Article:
Skills today, jobs tomorrow
"Employability" is the talk of the steamie. The SNP Government's drive to ensure Scotland "re-skills" its way out of the recession has put it at the top of the agenda.
That means the further education sector has been pushed to the forefront of attempts to engineer the economic recovery - and institutions, such as Dundee College, which make it their business to help business can expect to reap praise.
The most recent to have the new-style HMIE inspection, its efforts were described by inspectors as giving learners "excellent skills for employability through classroom activities and the college's work with external partners". Its approach was "well-embedded and highly effective". The report went on: "Programmes prepare learners well for employment and further learning, with more than a few (15-49 per cent, in HMIE terms) providing work placement opportunities or employment-related project work for learners. Teaching staff make frequent use of external professionals and industry representatives to teach elements of the curriculum, which enriches the learning experience and enhances skills for employability."
So excellent did the inspectors find this work that they gave it the soubriquet of "sector-leading and innovative". The "classroom to industry" programme aims to prepare disaffected or vulnerable learners for jobs in the hospitality industry, while a health and social care "academy" opened opportunities in those sectors for people who are long-term unemployed or made redundant. Both initiatives have enabled more than 60 per cent of students on the programmes to get a job.
As one student put it: "I worked in a factory all my life and, if I'd not been made redundant, I'd never have considered a career in care. Meeting people who had been on the course boosted my confidence to give it a go." He now works in adult mental health with NHS Tayside.
The college aims to make these students the "first choice" for employers. For instance, NHS Tayside guarantees an interview to all those who successfully complete a health-care pre-recruitment training course in the academy.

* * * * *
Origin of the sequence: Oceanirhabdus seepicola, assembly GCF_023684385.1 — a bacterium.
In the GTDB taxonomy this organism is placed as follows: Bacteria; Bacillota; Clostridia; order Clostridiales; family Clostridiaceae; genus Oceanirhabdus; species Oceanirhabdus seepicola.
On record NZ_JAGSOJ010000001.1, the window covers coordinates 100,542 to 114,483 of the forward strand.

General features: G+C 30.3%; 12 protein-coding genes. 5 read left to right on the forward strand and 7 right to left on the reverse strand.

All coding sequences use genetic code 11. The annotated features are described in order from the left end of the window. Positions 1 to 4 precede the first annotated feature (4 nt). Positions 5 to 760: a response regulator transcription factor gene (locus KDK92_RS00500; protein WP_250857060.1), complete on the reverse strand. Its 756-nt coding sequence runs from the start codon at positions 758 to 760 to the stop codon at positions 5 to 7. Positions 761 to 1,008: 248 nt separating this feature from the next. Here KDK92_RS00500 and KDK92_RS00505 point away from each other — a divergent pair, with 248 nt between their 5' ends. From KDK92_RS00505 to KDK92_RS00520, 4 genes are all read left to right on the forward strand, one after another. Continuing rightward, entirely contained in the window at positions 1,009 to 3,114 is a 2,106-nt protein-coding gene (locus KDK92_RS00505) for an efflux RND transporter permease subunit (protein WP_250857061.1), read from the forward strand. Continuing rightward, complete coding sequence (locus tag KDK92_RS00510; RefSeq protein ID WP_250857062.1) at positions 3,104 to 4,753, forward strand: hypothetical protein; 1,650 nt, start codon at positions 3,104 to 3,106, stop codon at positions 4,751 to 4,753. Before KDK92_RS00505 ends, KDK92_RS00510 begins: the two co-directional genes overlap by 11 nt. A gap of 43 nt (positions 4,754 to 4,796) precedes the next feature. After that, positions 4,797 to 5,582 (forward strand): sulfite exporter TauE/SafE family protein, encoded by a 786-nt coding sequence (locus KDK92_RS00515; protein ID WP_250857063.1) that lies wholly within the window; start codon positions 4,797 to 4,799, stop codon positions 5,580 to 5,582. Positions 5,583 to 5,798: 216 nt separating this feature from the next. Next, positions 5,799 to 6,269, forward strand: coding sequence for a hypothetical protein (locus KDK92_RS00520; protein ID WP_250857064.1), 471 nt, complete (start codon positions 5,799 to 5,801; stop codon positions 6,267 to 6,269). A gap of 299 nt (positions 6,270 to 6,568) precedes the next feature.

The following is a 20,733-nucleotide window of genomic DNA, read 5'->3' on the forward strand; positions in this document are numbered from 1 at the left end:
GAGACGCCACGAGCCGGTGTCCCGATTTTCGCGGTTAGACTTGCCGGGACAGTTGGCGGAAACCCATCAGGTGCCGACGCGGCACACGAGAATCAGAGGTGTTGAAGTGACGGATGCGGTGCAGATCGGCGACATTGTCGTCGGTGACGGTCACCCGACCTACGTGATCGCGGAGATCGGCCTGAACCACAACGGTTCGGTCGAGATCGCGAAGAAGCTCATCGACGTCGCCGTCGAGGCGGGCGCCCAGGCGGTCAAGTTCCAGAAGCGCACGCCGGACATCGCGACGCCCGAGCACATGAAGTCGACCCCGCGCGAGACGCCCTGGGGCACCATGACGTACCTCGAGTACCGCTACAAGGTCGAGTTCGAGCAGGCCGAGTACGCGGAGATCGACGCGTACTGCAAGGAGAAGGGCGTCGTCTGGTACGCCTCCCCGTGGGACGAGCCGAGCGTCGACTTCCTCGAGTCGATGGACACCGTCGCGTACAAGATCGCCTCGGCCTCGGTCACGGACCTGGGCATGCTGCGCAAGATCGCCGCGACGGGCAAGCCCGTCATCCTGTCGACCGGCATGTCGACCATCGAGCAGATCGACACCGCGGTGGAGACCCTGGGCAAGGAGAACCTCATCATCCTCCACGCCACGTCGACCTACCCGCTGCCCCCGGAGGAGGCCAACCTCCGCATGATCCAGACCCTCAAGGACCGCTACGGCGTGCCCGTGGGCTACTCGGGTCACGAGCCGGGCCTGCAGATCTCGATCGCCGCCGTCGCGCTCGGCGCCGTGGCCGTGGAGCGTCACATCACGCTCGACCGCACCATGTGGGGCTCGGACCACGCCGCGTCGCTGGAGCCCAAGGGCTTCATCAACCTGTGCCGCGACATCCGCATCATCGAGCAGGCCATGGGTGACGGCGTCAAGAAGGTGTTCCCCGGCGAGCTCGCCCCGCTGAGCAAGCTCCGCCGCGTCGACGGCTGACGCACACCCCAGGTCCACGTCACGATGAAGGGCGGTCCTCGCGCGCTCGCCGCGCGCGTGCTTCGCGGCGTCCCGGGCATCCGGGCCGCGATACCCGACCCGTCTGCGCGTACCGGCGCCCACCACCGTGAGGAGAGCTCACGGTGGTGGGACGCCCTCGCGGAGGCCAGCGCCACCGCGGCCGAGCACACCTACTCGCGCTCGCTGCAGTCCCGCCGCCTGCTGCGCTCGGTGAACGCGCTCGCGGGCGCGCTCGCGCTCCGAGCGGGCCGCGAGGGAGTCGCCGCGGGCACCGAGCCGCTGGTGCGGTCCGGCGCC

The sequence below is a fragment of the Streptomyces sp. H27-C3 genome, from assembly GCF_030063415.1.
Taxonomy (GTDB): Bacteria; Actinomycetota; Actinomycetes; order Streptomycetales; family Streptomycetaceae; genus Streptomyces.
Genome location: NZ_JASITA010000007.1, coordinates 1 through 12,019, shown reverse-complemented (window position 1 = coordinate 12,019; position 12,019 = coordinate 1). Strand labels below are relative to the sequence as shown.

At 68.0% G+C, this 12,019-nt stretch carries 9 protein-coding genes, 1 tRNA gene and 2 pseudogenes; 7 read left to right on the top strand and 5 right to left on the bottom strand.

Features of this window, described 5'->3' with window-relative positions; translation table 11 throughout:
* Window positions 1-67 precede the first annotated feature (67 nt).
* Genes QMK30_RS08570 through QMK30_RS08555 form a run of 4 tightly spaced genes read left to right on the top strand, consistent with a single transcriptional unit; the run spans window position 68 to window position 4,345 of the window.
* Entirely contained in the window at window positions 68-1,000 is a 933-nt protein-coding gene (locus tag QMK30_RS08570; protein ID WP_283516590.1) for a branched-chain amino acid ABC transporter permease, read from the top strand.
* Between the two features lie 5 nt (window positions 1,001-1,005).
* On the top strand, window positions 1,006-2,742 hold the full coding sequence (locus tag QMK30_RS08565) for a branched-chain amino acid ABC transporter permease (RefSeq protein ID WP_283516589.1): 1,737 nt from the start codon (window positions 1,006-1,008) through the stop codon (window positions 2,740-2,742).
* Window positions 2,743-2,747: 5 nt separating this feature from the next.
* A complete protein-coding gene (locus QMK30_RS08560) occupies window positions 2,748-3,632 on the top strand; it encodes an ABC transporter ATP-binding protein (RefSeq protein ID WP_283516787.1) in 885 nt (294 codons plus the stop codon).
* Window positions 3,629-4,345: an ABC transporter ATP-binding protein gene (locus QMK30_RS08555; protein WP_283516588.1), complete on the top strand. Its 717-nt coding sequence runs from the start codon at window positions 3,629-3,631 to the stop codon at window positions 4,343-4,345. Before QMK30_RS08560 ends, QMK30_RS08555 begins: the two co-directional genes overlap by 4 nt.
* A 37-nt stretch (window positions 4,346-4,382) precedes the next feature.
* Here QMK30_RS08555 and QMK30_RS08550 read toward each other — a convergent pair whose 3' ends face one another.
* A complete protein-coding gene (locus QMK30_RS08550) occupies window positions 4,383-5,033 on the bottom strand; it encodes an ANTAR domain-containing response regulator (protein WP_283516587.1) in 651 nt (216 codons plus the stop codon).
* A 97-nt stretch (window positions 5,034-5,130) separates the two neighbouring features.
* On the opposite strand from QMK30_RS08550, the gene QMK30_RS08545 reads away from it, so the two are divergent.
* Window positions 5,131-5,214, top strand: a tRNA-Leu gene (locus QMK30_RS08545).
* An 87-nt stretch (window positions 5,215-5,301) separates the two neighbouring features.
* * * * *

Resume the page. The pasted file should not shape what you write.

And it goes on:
But the employability strategy also extends to the manufacturing sector, and the college has established a productive relationship with a Paris- based company which serves the oil and gas industry. Students get taster days to see if it is an industry for them, and HN engineering graduates are guaranteed job interviews.
Increasingly, however, colleges are not just expected to ensure that students engage in the world of work, but also engage in the work of the college. The first of the new FE inspections, in Angus College (TESS May 15), highlighted its success in "learner engagement".
Relationships between staff and students at Dundee were "respectful, friendly, productive and highly supportive", the report stated. The number of class representatives has increased by over 100 per cent in the past year to around 300, which gives students some influence in shaping their courses - and they have even been trained to help them do it.
The inspectors found that students were "empowered by a supportive college culture to contribute effectively to issues that influence their learning". This goes beyond learning: a student executive forum, formed out of the traditional students' association, "regularly and proactively" meets with management. The initiative so impressed the inspectors that it, too, was given the accolade of "sector-leading and innovative". The report continued: "These highly constructive relationships have resulted in learners feeling valued and confident in their abilities to contribute to discussions on wider college issues."
Also judged to be "sector-leading" is the college's student-mentoring scheme, pioneered by the centre for creative and digital industries, which supports students who lack confidence and require learning support. It is "for learners by learners", and students who show mentoring qualities are sent on a special training programme and their names entered in a "mentor bank" to match them up with candidates to be mentored.
The findings were endorsed by Jean Louis Venter, the college's outgoing student president: "Students don't just go through the motions of `going to college': they feel involved and they feel the college listens to them. While there's more to be done, things have greatly improved."
Like Angus College, Dundee has adopted a "you said, we did" initiative, allowing everyone to see what action staff take in response to representations from students. The effort necessary to achieve some sense of belonging is not inconsiderable, given that the college has 22,000 enrolments with students spread over five campuses.